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    Missile Defense

Russian military leaders have expressed concern about US plans for a national missile defense system. Will defense technology be limited by possibilities for a strategic imbalance? Is this just SDI all over again?

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lunarchick - 10:26am Jul 26, 2001 EST (#7462 of 7469)

SEVODNIA - NTV, Moscow: July 26, 2001

broadcast in Russian Mon to Sat 9.30-10.15 am

MOSCOW STORM AFTERMATH: The death of a 25-year-old man in a Moscow hospital has increased the toll of a violent storm in the capital to five. Scores were injured in the storm, and 21 people remain in hospital. Thousands of trees were uprooted, power lines were downed and hundreds of roofs were damaged during the tempest. Moscow authorities are still assessing the damage.

CONDOLEEZA RICE IN MOSCOW: The United State’s National Security Advisor, Condoleeza Rice, has arrived in Russia for policy talks with her counterpart. The US anti-missile defence system are likely to top the agenda. Russia’s Vladimir Rushailo, invited her to Moscow for a round of talks with top Russian diplomats. 46 years old Ms Rice speaks some Russian, having studied in the USSR many years ago.

rshowalter - 10:26am Jul 26, 2001 EST (#7463 of 7469) Delete Message
Robert Showalter

To do that, there would have to be significant press involvement - - significant persuasion - - the leaders, political and military, couldn't accomplish nuclear disarmament, with really reliable enforcement, otherwise.

But the requirements for that persuasion are coming into place. If Russia and the US were agreed (and that would mean, Russia, the EU, the US, and very many of the Islamic countries would be agreed) much could be accomplished.

lunarchick - 10:34am Jul 26, 2001 EST (#7464 of 7469)

Russia-Electricy deal pleases EU investors.

lunarchick - 10:42am Jul 26, 2001 EST (#7465 of 7469)

Editorial* FT

lunarchick - 10:47am Jul 26, 2001 EST (#7466 of 7469)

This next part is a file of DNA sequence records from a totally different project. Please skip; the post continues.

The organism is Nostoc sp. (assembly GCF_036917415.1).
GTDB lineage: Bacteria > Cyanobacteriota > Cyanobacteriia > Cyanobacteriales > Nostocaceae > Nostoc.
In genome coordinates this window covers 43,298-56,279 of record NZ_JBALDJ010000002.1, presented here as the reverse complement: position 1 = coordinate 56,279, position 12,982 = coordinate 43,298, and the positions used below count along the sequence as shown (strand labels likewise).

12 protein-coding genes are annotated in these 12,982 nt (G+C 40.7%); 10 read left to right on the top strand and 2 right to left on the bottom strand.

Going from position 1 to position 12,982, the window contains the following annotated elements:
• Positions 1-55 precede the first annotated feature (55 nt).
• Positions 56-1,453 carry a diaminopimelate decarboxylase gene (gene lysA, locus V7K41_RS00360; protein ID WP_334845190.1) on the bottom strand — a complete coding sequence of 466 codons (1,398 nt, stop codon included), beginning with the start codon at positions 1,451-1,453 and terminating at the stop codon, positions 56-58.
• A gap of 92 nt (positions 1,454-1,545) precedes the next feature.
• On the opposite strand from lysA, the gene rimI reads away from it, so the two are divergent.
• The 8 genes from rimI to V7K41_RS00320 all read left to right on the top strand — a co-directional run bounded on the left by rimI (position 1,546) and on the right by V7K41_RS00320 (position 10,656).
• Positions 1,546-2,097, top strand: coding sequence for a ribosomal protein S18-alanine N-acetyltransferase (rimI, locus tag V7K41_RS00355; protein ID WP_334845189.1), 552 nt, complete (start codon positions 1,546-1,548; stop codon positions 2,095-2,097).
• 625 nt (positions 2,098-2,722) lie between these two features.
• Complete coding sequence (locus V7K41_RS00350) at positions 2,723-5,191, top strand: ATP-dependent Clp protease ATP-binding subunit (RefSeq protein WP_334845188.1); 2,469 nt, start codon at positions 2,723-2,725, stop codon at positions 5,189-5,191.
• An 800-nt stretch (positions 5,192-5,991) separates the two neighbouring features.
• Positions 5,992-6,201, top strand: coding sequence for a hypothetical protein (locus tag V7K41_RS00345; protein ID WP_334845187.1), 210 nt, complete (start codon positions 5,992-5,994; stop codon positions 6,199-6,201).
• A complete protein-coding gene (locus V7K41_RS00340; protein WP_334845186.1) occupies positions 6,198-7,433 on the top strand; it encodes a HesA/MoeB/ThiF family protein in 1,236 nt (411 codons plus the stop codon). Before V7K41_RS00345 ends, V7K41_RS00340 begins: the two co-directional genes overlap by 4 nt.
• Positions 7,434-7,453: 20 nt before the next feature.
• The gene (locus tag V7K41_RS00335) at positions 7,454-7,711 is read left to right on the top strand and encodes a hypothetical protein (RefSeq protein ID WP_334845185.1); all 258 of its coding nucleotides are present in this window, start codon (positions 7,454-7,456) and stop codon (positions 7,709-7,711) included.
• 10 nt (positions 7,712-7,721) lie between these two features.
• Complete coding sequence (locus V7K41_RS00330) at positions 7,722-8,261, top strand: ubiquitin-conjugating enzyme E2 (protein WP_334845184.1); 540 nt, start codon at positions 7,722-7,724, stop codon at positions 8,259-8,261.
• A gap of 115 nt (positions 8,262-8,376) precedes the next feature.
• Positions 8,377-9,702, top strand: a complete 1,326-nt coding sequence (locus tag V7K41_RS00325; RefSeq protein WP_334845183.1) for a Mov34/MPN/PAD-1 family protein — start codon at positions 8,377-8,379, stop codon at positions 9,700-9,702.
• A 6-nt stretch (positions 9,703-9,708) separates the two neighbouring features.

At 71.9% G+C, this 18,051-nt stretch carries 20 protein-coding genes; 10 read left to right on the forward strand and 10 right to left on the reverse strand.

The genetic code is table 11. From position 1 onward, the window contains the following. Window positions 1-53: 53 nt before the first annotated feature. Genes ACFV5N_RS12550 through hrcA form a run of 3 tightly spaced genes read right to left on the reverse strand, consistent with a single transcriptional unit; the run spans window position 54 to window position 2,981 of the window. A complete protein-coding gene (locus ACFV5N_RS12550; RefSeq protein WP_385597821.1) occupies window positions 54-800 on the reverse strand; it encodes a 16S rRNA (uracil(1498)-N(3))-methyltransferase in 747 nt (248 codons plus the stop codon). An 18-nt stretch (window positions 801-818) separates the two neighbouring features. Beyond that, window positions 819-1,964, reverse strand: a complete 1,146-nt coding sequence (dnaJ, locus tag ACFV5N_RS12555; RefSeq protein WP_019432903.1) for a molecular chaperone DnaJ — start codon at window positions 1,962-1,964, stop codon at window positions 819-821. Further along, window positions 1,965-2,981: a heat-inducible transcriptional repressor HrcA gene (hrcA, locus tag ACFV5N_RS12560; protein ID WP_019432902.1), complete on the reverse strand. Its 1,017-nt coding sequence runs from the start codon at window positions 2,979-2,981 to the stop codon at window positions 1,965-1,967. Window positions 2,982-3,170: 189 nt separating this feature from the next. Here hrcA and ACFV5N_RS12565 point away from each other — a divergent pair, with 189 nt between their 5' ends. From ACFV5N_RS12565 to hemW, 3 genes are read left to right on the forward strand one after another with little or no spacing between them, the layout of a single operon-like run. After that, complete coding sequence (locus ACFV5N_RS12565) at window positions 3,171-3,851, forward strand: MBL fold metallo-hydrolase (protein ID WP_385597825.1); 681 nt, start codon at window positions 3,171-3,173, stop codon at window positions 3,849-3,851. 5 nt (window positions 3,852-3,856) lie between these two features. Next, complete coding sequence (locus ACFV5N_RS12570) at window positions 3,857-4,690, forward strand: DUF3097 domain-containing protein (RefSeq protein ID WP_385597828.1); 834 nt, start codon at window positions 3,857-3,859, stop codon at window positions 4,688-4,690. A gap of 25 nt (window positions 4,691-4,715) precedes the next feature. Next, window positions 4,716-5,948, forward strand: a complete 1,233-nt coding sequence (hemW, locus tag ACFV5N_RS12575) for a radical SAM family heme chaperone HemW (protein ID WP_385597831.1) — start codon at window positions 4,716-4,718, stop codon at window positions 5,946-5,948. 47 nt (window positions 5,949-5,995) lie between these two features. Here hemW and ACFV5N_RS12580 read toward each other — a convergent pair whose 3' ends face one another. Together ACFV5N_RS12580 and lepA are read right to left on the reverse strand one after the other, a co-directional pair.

Putin: US won't wait for missile pact

    Russian President Vladimir Putin is warning that the US will not wait for his agreement to deploy the Son of Star Wars missile defence system. However, US national security adviser Condoleezza Rice says a strong opportunity exists for quick progress in strategic arms discussions with Russia. Following a meeting with Putin in Moscow, Rice says the US will go ahead with tests for the proposed missile system, which Russia opposes and says violates the Anti-Ballistic Missile Treaty.
    London: The Times

lunarchick - 10:50am Jul 26, 2001 EST (#7467 of 7469)

Begs the question - what are/were they talking about?
(Bwsh-Putin meet September along the old silk route - Shanghai)

lunarchick - 10:57am Jul 26, 2001 EST (#7468 of 7469)

Nite! Says Titania ?

rshowalter - 11:32am Jul 26, 2001 EST (#7469 of 7469) Delete Message
Robert Showalter

The violations of the treaty, in legal form, that the Bush administration is undertaking may be among the least physically threatening violations ever recorded in military history.

If the emotions involved can get all sides decentered, and working on fundamentals, the "violation" should be a small price to pay. No matter how one may feel about the legalities, the missile defense program hopelessly inadequate, and hence unthreatening, as a meaningful missile defense.

MD7315 rshowalter 7/23/01 7:24am

MD7317-7320 lunarchick 7/23/01 8:38am

MD7023-25 rshowalter 7/14/01 5:39pm . .

MD6642 rshowalter 7/5/01 12:46pm ... MD6643 rshowalter 7/5/01 12:46pm

With the ingenuity the Bush administration is now devoting to making its case for missile defense (and you have to credit them with ingenuity and initiative on this) they could probably figure out how to achieve real peace, solve the global warming problem, and assure the whole world an adequate and safe energy supply, forever. They might get water desalinization to something close to thermodynamic effiency as well - so that the energy in a unit volume of oil could be traded, on the needed scale at the needed rates -- for 15,000+ unit volumes of clean water.

The engineers over their heads on missile defense could do possible technical jobs pretty well.

The Bush administration has embraced a longstanding mess. They didn't make it.

What they seem to be doing now is making a mess much worse, rather than fixing it.

They'd get a lot more credit for fixing it than they're getting, and going to get, for what they're now doing.

We may be seeing a tragicomedy play though - - where the United States shows the world, beyond any possibility of mistaking the lesson, that it is capable of sustained, insane, and ineffectual conduct. Combined with contempt for the opinion of others, and bad faith.

Or, possibly, some things are being sorted out.

Anyway, for now, it seems to me that the contrast between the outrage, at the contractual level, and the nonexistent threat of the MD tests, at the physical level, ought to be remembered.

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